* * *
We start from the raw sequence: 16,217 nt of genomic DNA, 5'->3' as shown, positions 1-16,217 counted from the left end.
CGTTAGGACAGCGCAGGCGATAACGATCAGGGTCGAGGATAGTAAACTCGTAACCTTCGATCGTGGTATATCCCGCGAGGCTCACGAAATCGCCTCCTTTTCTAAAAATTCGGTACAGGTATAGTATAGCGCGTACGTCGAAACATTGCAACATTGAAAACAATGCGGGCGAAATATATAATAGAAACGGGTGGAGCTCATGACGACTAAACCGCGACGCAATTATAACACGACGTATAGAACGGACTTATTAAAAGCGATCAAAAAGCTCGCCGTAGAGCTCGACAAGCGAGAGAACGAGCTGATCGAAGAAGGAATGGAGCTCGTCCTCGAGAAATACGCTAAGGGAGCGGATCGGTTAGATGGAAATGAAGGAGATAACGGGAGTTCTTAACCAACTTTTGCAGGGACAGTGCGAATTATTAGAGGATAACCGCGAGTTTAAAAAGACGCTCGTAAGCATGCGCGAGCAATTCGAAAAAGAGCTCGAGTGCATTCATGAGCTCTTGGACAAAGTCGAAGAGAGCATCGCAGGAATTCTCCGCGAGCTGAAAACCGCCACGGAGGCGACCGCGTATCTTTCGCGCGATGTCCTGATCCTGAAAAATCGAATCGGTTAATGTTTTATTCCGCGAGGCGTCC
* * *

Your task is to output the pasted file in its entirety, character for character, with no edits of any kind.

We start from the raw sequence: 16,217 nt of genomic DNA, 5'->3' as shown, positions 1-16,217 counted from the left end.
CGTTAGGACAGCGCAGGCGATAACGATCAGGGTCGAGGATAGTAAACTCGTAACCTTCGATCGTGGTATATCCCGCGAGGCTCACGAAATCGCCTCCTTTTCTAAAAATTCGGTACAGGTATAGTATAGCGCGTACGTCGAAACATTGCAACATTGAAAACAATGCGGGCGAAATATATAATAGAAACGGGTGGAGCTCATGACGACTAAACCGCGACGCAATTATAACACGACGTATAGAACGGACTTATTAAAAGCGATCAAAAAGCTCGCCGTAGAGCTCGACAAGCGAGAGAACGAGCTGATCGAAGAAGGAATGGAGCTCGTCCTCGAGAAATACGCTAAGGGAGCGGATCGGTTAGATGGAAATGAAGGAGATAACGGGAGTTCTTAACCAACTTTTGCAGGGACAGTGCGAATTATTAGAGGATAACCGCGAGTTTAAAAAGACGCTCGTAAGCATGCGCGAGCAATTCGAAAAAGAGCTCGAGTGCATTCATGAGCTCTTGGACAAAGTCGAAGAGAGCATCGCAGGAATTCTCCGCGAGCTGAAAACCGCCACGGAGGCGACCGCGTATCTTTCGCGCGATGTCCTGATCCTGAAAAATCGAATCGGTTAATGTTTTATTCCGCGAGGCGTCC